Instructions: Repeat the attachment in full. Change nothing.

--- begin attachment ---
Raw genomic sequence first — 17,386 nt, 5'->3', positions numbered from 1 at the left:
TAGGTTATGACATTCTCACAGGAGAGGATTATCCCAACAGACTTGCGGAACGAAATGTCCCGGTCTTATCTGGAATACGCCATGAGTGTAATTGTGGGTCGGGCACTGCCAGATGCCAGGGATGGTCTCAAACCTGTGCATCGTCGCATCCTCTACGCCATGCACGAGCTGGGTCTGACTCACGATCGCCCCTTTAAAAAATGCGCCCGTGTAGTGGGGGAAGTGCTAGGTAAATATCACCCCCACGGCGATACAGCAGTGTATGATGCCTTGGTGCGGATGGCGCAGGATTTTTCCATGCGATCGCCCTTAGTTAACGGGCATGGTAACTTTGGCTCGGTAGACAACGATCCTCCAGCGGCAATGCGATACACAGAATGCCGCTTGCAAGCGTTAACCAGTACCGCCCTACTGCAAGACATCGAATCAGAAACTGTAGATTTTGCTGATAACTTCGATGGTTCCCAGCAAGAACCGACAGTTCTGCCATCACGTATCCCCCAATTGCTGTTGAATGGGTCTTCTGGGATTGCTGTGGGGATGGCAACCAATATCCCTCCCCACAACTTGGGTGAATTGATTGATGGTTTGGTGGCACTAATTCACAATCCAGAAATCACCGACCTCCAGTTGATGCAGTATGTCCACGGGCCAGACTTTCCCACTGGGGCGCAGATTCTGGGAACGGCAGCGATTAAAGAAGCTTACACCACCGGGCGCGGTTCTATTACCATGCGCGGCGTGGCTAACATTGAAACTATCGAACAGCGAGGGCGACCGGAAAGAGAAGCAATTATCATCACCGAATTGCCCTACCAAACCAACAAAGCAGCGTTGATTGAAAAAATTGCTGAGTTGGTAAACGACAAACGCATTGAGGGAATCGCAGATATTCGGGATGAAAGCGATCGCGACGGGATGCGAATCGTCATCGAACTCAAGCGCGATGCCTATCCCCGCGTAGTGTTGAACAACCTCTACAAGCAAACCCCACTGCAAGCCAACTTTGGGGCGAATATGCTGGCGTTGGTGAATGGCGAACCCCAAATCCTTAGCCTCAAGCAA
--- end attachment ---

Raw genomic sequence first — 17,386 nt, 5'->3', positions numbered from 1 at the left:
TAGGTTATGACATTCTCACAGGAGAGGATTATCCCAACAGACTTGCGGAACGAAATGTCCCGGTCTTATCTGGAATACGCCATGAGTGTAATTGTGGGTCGGGCACTGCCAGATGCCAGGGATGGTCTCAAACCTGTGCATCGTCGCATCCTCTACGCCATGCACGAGCTGGGTCTGACTCACGATCGCCCCTTTAAAAAATGCGCCCGTGTAGTGGGGGAAGTGCTAGGTAAATATCACCCCCACGGCGATACAGCAGTGTATGATGCCTTGGTGCGGATGGCGCAGGATTTTTCCATGCGATCGCCCTTAGTTAACGGGCATGGTAACTTTGGCTCGGTAGACAACGATCCTCCAGCGGCAATGCGATACACAGAATGCCGCTTGCAAGCGTTAACCAGTACCGCCCTACTGCAAGACATCGAATCAGAAACTGTAGATTTTGCTGATAACTTCGATGGTTCCCAGCAAGAACCGACAGTTCTGCCATCACGTATCCCCCAATTGCTGTTGAATGGGTCTTCTGGGATTGCTGTGGGGATGGCAACCAATATCCCTCCCCACAACTTGGGTGAATTGATTGATGGTTTGGTGGCACTAATTCACAATCCAGAAATCACCGACCTCCAGTTGATGCAGTATGTCCACGGGCCAGACTTTCCCACTGGGGCGCAGATTCTGGGAACGGCAGCGATTAAAGAAGCTTACACCACCGGGCGCGGTTCTATTACCATGCGCGGCGTGGCTAACATTGAAACTATCGAACAGCGAGGGCGACCGGAAAGAGAAGCAATTATCATCACCGAATTGCCCTACCAAACCAACAAAGCAGCGTTGATTGAAAAAATTGCTGAGTTGGTAAACGACAAACGCATTGAGGGAATCGCAGATATTCGGGATGAAAGCGATCGCGACGGGATGCGAATCGTCATCGAACTCAAGCGCGATGCCTATCCCCGCGTAGTGTTGAACAACCTCTACAAGCAAACCCCACTGCAAGCCAACTTTGGGGCGAATATGCTGGCGTTGGTGAATGGCGAACCCCAAATCCTTAGCCTCAAGCAA